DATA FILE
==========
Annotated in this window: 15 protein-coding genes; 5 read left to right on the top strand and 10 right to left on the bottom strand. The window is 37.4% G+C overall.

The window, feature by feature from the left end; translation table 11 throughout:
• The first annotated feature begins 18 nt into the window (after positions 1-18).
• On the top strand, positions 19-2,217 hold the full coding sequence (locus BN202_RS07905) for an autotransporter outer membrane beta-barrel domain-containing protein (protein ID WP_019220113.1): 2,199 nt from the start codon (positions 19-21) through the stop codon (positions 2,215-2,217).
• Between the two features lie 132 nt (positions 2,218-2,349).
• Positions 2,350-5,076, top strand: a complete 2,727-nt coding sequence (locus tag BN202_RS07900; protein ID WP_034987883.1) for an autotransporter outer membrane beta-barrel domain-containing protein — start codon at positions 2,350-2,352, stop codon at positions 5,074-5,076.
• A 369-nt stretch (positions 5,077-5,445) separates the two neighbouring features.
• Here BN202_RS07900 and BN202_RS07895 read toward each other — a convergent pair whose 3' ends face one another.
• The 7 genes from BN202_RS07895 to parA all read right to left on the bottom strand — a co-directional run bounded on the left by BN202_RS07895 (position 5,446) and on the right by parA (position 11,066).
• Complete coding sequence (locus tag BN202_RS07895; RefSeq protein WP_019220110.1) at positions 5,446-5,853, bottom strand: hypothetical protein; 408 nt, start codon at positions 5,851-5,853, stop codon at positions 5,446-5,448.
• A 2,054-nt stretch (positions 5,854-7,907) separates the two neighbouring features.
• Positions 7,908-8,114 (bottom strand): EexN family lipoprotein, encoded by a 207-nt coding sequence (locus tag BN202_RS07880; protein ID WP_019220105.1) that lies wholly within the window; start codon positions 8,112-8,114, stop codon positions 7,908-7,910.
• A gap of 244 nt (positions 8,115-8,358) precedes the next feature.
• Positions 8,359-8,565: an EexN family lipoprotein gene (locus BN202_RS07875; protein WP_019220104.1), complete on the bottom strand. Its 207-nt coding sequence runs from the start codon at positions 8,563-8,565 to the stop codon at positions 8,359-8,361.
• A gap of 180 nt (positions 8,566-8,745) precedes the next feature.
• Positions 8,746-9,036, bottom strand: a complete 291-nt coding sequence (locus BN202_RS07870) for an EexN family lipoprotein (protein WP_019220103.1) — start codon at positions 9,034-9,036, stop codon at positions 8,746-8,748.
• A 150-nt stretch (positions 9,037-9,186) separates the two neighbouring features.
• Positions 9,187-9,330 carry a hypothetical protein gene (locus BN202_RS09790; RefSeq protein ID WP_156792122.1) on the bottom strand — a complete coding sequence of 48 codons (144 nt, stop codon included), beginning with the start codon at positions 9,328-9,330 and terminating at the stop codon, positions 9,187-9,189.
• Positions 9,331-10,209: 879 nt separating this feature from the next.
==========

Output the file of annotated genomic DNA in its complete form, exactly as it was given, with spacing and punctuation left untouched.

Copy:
Annotated in this window: 15 protein-coding genes; 5 read left to right on the top strand and 10 right to left on the bottom strand. The window is 37.4% G+C overall.

The window, feature by feature from the left end; translation table 11 throughout:
• The first annotated feature begins 18 nt into the window (after positions 1-18).
• On the top strand, positions 19-2,217 hold the full coding sequence (locus BN202_RS07905) for an autotransporter outer membrane beta-barrel domain-containing protein (protein ID WP_019220113.1): 2,199 nt from the start codon (positions 19-21) through the stop codon (positions 2,215-2,217).
• Between the two features lie 132 nt (positions 2,218-2,349).
• Positions 2,350-5,076, top strand: a complete 2,727-nt coding sequence (locus tag BN202_RS07900; protein ID WP_034987883.1) for an autotransporter outer membrane beta-barrel domain-containing protein — start codon at positions 2,350-2,352, stop codon at positions 5,074-5,076.
• A 369-nt stretch (positions 5,077-5,445) separates the two neighbouring features.
• Here BN202_RS07900 and BN202_RS07895 read toward each other — a convergent pair whose 3' ends face one another.
• The 7 genes from BN202_RS07895 to parA all read right to left on the bottom strand — a co-directional run bounded on the left by BN202_RS07895 (position 5,446) and on the right by parA (position 11,066).
• Complete coding sequence (locus tag BN202_RS07895; RefSeq protein WP_019220110.1) at positions 5,446-5,853, bottom strand: hypothetical protein; 408 nt, start codon at positions 5,851-5,853, stop codon at positions 5,446-5,448.
• A 2,054-nt stretch (positions 5,854-7,907) separates the two neighbouring features.
• Positions 7,908-8,114 (bottom strand): EexN family lipoprotein, encoded by a 207-nt coding sequence (locus tag BN202_RS07880; protein ID WP_019220105.1) that lies wholly within the window; start codon positions 8,112-8,114, stop codon positions 7,908-7,910.
• A gap of 244 nt (positions 8,115-8,358) precedes the next feature.
• Positions 8,359-8,565: an EexN family lipoprotein gene (locus BN202_RS07875; protein WP_019220104.1), complete on the bottom strand. Its 207-nt coding sequence runs from the start codon at positions 8,563-8,565 to the stop codon at positions 8,359-8,361.
• A gap of 180 nt (positions 8,566-8,745) precedes the next feature.
• Positions 8,746-9,036, bottom strand: a complete 291-nt coding sequence (locus BN202_RS07870) for an EexN family lipoprotein (protein WP_019220103.1) — start codon at positions 9,034-9,036, stop codon at positions 8,746-8,748.
• A 150-nt stretch (positions 9,037-9,186) separates the two neighbouring features.
• Positions 9,187-9,330 carry a hypothetical protein gene (locus BN202_RS09790; RefSeq protein ID WP_156792122.1) on the bottom strand — a complete coding sequence of 48 codons (144 nt, stop codon included), beginning with the start codon at positions 9,328-9,330 and terminating at the stop codon, positions 9,187-9,189.
• Positions 9,331-10,209: 879 nt separating this feature from the next.